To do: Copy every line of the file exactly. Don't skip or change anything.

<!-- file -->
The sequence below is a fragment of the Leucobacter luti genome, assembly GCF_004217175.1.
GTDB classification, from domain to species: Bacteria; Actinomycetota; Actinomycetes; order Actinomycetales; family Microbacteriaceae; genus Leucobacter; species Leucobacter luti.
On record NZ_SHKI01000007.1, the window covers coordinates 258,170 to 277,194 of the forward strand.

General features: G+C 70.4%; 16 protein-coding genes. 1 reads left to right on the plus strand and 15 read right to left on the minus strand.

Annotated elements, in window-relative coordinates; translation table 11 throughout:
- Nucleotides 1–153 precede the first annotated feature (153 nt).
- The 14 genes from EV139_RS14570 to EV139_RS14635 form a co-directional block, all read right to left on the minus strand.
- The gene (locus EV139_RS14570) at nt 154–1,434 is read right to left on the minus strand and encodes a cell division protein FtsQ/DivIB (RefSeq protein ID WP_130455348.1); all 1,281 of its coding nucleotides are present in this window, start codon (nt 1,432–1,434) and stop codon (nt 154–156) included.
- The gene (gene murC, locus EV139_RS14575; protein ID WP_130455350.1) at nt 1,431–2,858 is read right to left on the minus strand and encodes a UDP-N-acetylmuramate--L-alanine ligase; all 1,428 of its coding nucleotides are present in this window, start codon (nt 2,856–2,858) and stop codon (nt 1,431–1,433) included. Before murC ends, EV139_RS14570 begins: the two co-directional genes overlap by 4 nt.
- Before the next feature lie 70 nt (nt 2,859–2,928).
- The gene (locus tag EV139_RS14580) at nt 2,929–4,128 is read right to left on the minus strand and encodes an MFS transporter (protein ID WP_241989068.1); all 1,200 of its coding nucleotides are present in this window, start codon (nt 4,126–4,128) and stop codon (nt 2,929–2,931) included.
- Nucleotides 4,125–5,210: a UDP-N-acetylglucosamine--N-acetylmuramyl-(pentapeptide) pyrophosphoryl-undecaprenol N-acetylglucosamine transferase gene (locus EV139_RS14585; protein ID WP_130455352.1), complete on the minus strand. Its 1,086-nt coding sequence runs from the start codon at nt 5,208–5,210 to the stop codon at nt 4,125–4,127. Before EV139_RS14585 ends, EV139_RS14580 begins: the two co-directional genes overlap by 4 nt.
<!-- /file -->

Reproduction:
The sequence below is a fragment of the Leucobacter luti genome, assembly GCF_004217175.1.
GTDB classification, from domain to species: Bacteria; Actinomycetota; Actinomycetes; order Actinomycetales; family Microbacteriaceae; genus Leucobacter; species Leucobacter luti.
On record NZ_SHKI01000007.1, the window covers coordinates 258,170 to 277,194 of the forward strand.

General features: G+C 70.4%; 16 protein-coding genes. 1 reads left to right on the plus strand and 15 read right to left on the minus strand.

Annotated elements, in window-relative coordinates; translation table 11 throughout:
- Nucleotides 1–153 precede the first annotated feature (153 nt).
- The 14 genes from EV139_RS14570 to EV139_RS14635 form a co-directional block, all read right to left on the minus strand.
- The gene (locus EV139_RS14570) at nt 154–1,434 is read right to left on the minus strand and encodes a cell division protein FtsQ/DivIB (RefSeq protein ID WP_130455348.1); all 1,281 of its coding nucleotides are present in this window, start codon (nt 1,432–1,434) and stop codon (nt 154–156) included.
- The gene (gene murC, locus EV139_RS14575; protein ID WP_130455350.1) at nt 1,431–2,858 is read right to left on the minus strand and encodes a UDP-N-acetylmuramate--L-alanine ligase; all 1,428 of its coding nucleotides are present in this window, start codon (nt 2,856–2,858) and stop codon (nt 1,431–1,433) included. Before murC ends, EV139_RS14570 begins: the two co-directional genes overlap by 4 nt.
- Before the next feature lie 70 nt (nt 2,859–2,928).
- The gene (locus tag EV139_RS14580) at nt 2,929–4,128 is read right to left on the minus strand and encodes an MFS transporter (protein ID WP_241989068.1); all 1,200 of its coding nucleotides are present in this window, start codon (nt 4,126–4,128) and stop codon (nt 2,929–2,931) included.
- Nucleotides 4,125–5,210: a UDP-N-acetylglucosamine--N-acetylmuramyl-(pentapeptide) pyrophosphoryl-undecaprenol N-acetylglucosamine transferase gene (locus EV139_RS14585; protein ID WP_130455352.1), complete on the minus strand. Its 1,086-nt coding sequence runs from the start codon at nt 5,208–5,210 to the stop codon at nt 4,125–4,127. Before EV139_RS14585 ends, EV139_RS14580 begins: the two co-directional genes overlap by 4 nt.